Wen's Chinese Restaurant review: 'tremendously delicious' food in Leeds city centre
When Hansa Dabhi hung up her apron and forever closed the doors of her eatery on the very fringes of the city centre, there were big shoes to fill.
All eyes were on the next restaurant to take over Hansa’s vegetarian Indian venue that had occupied the same space on 72-74 North Street for more than three decades.
Enter: Wen’s Restaurant.
The restaurant is neatly set across two floors with a fair few tables to choose from. We’re dining on a mid-week evening and there are only a handful of tables occupied.
A member of staff greets us warmly and we’re presented with table water and the menus as we stroll inside.
There’s nothing blow-you-away about the decor here but it isn’t trying to be clever or unique in its approach.
The eatery is new (only opened at the end of June) and its menu is expansive and well-thought out.
There is soup, dumplings, nibbles (essentially warm starters ranging from prawn and chicken toast to salt and pepper squid) and there’s also a cold starters list.
For mains, there are traditional options like Kung Po chicken alongside homemade slow stewed beef belly, braised aubergine with soy sauce and pan-fried sea bass.
With noodles, soup noodles and plenty of fried rice and extra options, you will be spoiled for choice at Wen’s.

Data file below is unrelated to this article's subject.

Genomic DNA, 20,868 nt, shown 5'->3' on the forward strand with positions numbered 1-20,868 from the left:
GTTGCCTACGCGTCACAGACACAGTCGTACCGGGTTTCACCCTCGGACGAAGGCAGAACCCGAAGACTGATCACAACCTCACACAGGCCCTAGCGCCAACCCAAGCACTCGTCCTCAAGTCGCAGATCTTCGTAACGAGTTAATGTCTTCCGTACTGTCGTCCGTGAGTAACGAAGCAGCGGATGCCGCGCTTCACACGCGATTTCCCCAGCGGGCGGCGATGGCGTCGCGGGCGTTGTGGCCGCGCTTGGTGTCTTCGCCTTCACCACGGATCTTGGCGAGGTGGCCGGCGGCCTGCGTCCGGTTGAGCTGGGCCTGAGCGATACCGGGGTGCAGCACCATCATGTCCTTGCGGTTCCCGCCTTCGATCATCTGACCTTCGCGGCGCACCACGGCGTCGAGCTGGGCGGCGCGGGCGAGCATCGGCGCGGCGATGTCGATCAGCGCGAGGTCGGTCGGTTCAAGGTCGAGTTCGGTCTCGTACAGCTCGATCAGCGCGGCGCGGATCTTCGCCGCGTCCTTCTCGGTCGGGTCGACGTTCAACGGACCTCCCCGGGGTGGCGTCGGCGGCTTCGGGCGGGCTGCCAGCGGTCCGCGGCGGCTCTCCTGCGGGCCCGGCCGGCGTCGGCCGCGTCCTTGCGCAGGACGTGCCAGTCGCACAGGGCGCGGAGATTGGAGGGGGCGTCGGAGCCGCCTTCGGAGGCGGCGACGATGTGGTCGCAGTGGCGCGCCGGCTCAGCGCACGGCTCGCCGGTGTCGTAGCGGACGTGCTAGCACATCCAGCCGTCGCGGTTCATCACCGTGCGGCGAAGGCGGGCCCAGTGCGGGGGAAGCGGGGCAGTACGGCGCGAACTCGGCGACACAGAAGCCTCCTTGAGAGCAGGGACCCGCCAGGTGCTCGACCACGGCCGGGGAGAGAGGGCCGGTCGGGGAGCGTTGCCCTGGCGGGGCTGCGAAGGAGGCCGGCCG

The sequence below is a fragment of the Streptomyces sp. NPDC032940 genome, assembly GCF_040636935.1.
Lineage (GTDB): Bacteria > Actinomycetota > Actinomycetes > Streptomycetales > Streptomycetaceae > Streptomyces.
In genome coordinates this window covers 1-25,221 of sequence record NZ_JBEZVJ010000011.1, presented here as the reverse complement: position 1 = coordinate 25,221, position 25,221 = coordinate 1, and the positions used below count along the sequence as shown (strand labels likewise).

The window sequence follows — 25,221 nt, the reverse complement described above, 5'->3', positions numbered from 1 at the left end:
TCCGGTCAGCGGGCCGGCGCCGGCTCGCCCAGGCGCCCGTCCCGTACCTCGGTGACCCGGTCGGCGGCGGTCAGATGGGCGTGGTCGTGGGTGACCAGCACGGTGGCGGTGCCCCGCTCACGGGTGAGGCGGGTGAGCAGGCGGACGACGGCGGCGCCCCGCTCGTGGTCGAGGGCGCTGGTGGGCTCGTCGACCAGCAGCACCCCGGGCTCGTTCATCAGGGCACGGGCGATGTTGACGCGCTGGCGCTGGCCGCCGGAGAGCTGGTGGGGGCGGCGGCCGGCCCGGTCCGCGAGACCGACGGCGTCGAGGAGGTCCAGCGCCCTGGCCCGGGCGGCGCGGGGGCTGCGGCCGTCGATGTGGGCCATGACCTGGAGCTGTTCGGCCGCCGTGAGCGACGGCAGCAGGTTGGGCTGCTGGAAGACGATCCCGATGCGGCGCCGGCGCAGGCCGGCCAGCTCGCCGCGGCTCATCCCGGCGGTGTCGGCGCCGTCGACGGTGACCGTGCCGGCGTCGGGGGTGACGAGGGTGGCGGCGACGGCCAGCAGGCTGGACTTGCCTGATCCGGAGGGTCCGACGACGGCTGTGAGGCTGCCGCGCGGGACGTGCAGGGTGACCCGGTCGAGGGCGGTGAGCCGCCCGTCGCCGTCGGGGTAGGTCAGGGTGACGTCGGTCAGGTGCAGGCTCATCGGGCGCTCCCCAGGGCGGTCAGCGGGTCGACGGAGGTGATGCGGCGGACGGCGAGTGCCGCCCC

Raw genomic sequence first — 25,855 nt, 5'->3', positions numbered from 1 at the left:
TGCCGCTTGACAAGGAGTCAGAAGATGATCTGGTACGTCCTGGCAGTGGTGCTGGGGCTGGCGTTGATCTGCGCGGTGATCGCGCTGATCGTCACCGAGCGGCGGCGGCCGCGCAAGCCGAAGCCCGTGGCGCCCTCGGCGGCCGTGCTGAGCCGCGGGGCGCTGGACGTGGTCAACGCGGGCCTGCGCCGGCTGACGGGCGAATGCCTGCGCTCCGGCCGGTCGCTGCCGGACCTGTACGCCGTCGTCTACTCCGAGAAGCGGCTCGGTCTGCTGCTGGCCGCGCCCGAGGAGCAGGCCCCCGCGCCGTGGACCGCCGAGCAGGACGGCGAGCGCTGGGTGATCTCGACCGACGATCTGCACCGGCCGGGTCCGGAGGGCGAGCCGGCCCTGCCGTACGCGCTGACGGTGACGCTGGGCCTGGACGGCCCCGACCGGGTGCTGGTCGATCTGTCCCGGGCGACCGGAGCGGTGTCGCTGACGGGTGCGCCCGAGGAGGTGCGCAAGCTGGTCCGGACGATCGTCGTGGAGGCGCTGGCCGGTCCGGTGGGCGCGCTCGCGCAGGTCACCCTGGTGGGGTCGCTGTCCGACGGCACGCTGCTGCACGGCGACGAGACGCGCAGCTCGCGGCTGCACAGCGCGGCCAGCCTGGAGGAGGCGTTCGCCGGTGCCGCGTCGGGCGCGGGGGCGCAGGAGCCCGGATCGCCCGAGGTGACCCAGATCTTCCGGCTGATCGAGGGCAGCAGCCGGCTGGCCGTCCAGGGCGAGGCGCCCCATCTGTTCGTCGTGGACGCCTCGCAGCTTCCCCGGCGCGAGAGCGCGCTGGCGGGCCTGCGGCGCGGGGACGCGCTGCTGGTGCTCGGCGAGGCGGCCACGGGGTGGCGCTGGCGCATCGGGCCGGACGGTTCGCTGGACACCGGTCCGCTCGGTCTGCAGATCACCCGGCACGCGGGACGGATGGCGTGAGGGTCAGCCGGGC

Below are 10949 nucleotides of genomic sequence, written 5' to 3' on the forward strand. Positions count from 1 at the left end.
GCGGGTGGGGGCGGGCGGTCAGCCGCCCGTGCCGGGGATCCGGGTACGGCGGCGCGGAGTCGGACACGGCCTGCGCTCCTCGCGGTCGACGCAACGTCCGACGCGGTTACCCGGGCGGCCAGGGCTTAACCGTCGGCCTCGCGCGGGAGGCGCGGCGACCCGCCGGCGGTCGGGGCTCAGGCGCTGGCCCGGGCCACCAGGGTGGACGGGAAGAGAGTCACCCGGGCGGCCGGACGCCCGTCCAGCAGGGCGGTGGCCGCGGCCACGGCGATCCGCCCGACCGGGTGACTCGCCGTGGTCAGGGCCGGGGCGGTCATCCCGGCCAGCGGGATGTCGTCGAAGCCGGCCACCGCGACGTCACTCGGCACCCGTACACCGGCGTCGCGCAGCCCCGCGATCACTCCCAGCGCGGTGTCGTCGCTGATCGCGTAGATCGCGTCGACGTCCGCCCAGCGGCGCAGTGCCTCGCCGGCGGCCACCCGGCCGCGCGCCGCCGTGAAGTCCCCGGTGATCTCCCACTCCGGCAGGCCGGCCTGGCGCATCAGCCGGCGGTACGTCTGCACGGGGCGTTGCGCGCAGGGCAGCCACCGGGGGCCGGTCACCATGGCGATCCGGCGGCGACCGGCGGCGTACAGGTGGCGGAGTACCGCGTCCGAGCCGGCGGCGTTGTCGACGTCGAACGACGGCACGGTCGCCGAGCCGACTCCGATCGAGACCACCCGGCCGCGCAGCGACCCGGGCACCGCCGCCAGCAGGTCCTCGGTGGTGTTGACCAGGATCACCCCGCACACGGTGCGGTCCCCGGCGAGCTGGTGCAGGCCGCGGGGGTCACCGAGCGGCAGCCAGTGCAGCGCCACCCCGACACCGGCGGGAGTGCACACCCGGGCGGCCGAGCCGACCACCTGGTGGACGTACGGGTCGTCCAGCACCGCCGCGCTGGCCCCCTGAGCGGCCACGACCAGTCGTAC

But that may be part of the issue that can be difficult to diagnose. The menu is so expansive, it makes it difficult to decide.
For an even spread of dishes, we order the minced pork dumplings and chicken satay skewers to start and a beef stir fry and Kung Po chicken for mains.
First off: all of them are delicious. It is the taste of authentic homemade cooking served with restaurant quality.
The stir fry is full of flavour and the chicken, with a hint of spice, is an absolute delight.
Dumplings are also mouth-watering. A note here on service - it isn’t five-star.
The starters came together but for the mains, the chicken arrived a good 10 to 12 minutes before my partner’s main.
It’s a limited selection.
I go for China’s flagship Tsingtao beer while my partner has a glass of white wine which was surprisingly pleasant considering the lack of choice.
We note that their wine glasses are sub-standard, the type you’ll find at a dingy pub.
Overall, even despite a couple of issues, Wen’s is a welcome addition to the Chinese food scene in the city centre.
Its food is tremendously delicious and that will carry it through, even on a bad service day.